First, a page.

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Gestalt Therapy: An Introduction

This was a final paper for Counseling and Psychotherapeutic Theories & Techniques, a course in my masters in counseling program at Pacifica Graduate Institute. It was written in December 2023.

Self-help author Martha Beck (2021) summed up her philosophy and advice with the following edicts: “Know what you really know. Feel what you really feel. Say what you really mean. Do what you really want” (p. 220). As I read Gary M. Yontef’s (1993) essays on the theory and practice of Gestalt therapy, I found it is a therapy that works toward just that. This paper’s sections explore each of those statements in turn. 

Like other humanistic psychotherapies, Gestalt believes in inherent human goodness (Sharf, 2016). Freudians might fear that humans doing what they truly want would lead to barbaric mayhem. Gestalt psychology instead suggests that true integrated desire is organizing rather than chaotic, spontaneous rather than impulsive, and relational rather than manipulative (Yontef, 1993). The problem arises, according to Gestalt therapy, when there is distance between the ego and one’s wants, or an inability to express them, not with the wants themselves (Yontef, 1993). To explicate how Gestalt therapy supports clients to do what they really want I will discuss the concept of gestalten–how wants arise and fall away, and how Gestalt therapy supports that process if it is thwarted. 

Essential to the formation of gestalten is to be aware of them, to feel them. Gestalt therapy’s phenomenological focus helps clients to feel what they are really feeling by focusing on the here and now, the what and how, rather than on the why and when (Yontef, 1993). The Feel What You Really Feel  section will discuss the Gestalt therapy concept of awareness.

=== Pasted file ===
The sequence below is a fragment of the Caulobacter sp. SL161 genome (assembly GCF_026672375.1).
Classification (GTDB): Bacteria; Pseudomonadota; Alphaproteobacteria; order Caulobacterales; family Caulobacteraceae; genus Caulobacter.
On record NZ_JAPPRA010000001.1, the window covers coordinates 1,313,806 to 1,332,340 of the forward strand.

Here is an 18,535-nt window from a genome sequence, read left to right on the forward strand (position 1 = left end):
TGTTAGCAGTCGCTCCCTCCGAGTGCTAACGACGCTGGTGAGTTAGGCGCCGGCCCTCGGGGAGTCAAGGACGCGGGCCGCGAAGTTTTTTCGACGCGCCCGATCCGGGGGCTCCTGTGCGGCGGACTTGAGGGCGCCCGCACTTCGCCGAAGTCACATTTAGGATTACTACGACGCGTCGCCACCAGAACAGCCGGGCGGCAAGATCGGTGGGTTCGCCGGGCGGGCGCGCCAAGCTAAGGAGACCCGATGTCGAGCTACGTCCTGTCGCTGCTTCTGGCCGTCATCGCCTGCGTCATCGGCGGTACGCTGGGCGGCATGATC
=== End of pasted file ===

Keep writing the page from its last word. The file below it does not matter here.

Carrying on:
If unaware of one’s experience, life is lived according to outside morals and inherited scripts, what Yontef (1993) calls a shouldistic orientation. Gestalt therapy helps liberate trapped affect, including the healthy aggression required to live according to one’s own standards and ideals, to stand behind and know what one really knows. Self acceptance and Gestalt therapy’s theory of change are covered in the Know What You Really Know section. 

The primary approach to bring about these types of changes is experimentation. Gestalt therapy urges clients to speak to or from, not about or around, and will often instruct clients to use more direct language (Sharf, 2016), all efforts to support clients in saying what they really mean. The Say What You Really Mean section will focus on Gestalt techniques.

Do What You Really Want: The Healthy Process of Gestalt Formation

The way a person perceives and moves through the world is defined by the needs that arise within the individual (Yontef, 1993). A need draws out a figure of interest from the ground of perception–focus narrows on something specifically (Perls, Hefferline & Goodman, 1951). If I am thirsty, a gestalt will form to pull my water bottle from the ground of my perception and bring it into focus as the figure of my attention. This figure focus is what Gestalt psychology calls gestalt formation (Perls, Hefferline & Goodman, 1951). A gestalt is formed by the pull of a need, which then organizes perception and behavior toward meeting that need. Meeting the need completes the gestalt, which then falls back into the ground of experience (Yontef, 1993). Laura Perls elaborated:

The aim of gestalt therapy is the awareness continuum, the freely ongoing gestalt formation, where what is of greatest concern and interest to the organism…becomes gestalt, comes into the foreground, where it can be fully experienced and coped with…so that then it can melt into the background…and leave the foreground free for the next relevant gestalt. (as quoted in Yontef, 1993, p. 144)

So health, according to Gestalt psychology, is freely feeling, expressing and meeting “what is of greatest concern and interest” (Yontef, 1993, p.144). In other words, doing what one really wants. Anything that interferes with the process of gestalt formation or completion is considered psychopathology by Gestalt therapists.

The inhibition of gestalt formation is the repression of needs (Perls, Hefferline & Goodman, 1951). If gestalten are formed, but not completed, the open loops “clamor for attention and, therefore, interfere with the formation of new gestalten” (Yontef, 1993, p.51).  Gestalt formation and completion are the processes by which humans are self-regulating (Yontef, 1993). When either process is compromised, people instead rely on the psychopathologies of introjection, projection, retroflection, deflection, or confluence, all of which could be categorized as confusions of one’s needs (Sharf, 2016).